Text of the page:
Melanie pursued Ian to Devon, and asked him to marry her. Ian hummed and hawed and thought not really.
Mel came back to Walford (which was bathed in a brilliant sunshine which passed the rest of Britain by) pursued by Ian, who had changed what passes for his mind.
Beppe told Grant he'd done a deal with Steve and was buying into the E20 club. Don't ask how he raised the money.
Since being booted out of the police Beppe has been a waiter in a restaurant on the brink of bankruptcy and is now a minicab driver who's such a soft touch that he gave Sam a free ride across London.
Bianca went to Manchester for her art college interview. She made a big impression, despite having no qualifications.
She told the interviewers that what she loved about the market was "seeing people buying stuff that's gonna look good on them".
What? No one has ever bought anything from Bianca's market stall that would look good, even on a scarecrow.
When desperate Dan turned up at her hotel last night, she wailed: "I don't even know who I am any more."
The scriptwriters don't seem sure either.
Snide by side
HYPOCRISY Watch latest: On the BBC's main evening news on Sunday, Fiona Bruce reported sniffily that Charles and Camilla had started their holiday separately "to avoid the attentions of the world's press".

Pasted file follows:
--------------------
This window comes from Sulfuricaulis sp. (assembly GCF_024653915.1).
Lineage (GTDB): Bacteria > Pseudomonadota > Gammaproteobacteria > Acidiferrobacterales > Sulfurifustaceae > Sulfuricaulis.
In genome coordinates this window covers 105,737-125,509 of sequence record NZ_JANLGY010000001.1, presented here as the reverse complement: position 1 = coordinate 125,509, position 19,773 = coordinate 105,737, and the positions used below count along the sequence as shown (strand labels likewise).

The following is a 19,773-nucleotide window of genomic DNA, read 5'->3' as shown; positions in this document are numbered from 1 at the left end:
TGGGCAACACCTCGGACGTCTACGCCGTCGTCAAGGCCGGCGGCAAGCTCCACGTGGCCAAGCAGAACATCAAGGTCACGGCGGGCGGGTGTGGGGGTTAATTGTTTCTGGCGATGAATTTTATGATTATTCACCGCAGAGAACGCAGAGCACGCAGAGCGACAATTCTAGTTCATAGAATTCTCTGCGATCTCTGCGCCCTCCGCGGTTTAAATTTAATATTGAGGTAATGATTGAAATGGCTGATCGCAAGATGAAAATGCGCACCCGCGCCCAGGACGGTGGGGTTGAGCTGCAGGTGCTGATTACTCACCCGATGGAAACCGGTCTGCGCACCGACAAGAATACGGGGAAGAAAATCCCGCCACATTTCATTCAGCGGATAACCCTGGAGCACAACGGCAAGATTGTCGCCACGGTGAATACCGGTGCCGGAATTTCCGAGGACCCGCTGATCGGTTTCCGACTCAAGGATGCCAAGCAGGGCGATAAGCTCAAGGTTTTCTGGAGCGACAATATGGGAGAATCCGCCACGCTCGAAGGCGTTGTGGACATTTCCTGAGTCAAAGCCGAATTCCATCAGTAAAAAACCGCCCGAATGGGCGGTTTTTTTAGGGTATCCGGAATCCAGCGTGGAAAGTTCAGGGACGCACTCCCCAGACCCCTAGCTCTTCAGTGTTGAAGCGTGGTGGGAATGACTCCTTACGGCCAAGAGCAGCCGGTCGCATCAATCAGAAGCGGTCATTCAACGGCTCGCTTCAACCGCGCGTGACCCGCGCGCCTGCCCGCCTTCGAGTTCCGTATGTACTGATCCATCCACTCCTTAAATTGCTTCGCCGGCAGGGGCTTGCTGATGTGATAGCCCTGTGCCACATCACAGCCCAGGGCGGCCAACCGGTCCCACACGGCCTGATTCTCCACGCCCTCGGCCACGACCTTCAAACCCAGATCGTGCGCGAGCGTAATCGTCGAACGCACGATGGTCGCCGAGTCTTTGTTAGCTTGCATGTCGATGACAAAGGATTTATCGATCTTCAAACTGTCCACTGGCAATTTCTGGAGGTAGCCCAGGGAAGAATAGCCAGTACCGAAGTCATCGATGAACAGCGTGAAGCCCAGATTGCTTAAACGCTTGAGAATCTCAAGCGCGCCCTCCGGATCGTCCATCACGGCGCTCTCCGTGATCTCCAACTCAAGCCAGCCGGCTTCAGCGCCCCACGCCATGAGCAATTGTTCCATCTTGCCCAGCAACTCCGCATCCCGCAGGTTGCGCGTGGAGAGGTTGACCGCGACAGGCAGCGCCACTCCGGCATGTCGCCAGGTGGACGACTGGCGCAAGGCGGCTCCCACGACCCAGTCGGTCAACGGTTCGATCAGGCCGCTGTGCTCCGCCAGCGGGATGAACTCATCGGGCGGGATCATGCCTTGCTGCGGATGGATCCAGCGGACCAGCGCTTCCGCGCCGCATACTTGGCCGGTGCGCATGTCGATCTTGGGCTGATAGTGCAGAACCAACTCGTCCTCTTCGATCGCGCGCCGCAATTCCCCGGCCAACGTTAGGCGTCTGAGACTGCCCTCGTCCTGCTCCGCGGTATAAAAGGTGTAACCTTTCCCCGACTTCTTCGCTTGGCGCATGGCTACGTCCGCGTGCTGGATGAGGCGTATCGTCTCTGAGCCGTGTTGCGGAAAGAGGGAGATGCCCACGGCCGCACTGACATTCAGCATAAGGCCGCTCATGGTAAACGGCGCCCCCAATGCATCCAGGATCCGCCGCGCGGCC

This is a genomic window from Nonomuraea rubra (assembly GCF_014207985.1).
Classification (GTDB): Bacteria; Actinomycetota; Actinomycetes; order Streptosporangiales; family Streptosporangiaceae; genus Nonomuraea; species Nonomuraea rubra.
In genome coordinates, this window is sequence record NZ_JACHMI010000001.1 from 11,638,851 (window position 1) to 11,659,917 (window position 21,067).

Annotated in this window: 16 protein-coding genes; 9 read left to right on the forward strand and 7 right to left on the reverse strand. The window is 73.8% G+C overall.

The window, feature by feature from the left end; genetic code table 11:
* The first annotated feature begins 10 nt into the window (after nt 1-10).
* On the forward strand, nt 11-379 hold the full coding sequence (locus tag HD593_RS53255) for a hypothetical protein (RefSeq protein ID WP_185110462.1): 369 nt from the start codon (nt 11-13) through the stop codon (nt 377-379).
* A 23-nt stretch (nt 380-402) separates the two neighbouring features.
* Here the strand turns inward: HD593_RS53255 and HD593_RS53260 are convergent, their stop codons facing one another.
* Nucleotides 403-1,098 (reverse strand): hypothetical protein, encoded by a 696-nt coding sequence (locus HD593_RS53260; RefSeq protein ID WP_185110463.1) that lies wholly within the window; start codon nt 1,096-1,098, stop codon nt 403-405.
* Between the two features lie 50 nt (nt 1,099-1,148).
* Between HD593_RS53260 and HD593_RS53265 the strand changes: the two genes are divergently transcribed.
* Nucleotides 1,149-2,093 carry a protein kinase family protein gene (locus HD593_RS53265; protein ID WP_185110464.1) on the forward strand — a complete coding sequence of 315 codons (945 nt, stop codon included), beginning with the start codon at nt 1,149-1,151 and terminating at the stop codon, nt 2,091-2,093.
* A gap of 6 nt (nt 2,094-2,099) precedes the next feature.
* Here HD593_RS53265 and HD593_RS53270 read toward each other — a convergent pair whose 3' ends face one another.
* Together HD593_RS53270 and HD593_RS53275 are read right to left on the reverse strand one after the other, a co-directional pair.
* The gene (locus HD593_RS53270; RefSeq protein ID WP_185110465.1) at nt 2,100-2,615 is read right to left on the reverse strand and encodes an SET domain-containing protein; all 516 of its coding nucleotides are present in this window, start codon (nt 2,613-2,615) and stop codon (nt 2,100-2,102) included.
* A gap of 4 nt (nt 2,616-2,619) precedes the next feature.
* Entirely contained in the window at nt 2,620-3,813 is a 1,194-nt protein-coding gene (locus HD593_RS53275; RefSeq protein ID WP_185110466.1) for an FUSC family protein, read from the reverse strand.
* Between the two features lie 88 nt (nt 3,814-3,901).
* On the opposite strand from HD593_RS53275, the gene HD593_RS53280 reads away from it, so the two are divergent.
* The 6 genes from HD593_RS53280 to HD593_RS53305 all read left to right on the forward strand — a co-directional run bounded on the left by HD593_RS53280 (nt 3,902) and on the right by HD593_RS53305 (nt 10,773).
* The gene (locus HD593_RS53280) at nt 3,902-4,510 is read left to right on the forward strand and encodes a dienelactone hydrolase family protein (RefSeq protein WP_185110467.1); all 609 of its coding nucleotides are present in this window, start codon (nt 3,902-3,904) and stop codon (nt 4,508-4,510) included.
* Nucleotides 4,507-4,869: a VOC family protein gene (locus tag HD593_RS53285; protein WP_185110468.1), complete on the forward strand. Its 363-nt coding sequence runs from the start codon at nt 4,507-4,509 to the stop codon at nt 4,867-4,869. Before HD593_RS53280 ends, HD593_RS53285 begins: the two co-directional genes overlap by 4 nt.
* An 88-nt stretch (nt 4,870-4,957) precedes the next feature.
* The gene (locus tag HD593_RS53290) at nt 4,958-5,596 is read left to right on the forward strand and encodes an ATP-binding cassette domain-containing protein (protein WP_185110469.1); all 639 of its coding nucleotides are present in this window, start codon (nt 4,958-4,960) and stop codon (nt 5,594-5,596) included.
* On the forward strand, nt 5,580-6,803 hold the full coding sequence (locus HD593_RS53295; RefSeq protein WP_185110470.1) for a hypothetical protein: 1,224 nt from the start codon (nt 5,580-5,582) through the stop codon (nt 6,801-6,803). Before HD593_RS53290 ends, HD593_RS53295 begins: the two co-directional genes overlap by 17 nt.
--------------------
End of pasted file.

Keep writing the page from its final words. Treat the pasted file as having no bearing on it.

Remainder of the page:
So who had exclusive film of the couple stepping ashore together in Athens and sitting side by side in a bus to the airport? Why, the BBC!
MOST moving performance by a corpse - Maud's late fiance Sidney in Coronation Street. His body keeled over on the back seat of Fred's car, but in the next shot the dead man was sitting bolt upright again.
Like Hayley Paget, of Cirencester, Gloucestershire, you could win pounds 30 by writing (postcard or back of sealed envelope only) to: TV Clangers, The Mirror, One Canada Square, Canary Wharf, London E14 5AP. Or fax me on 0171 293 3544.
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|Publication:||The Mirror (London, England)|
|Date:||Aug 17, 1999|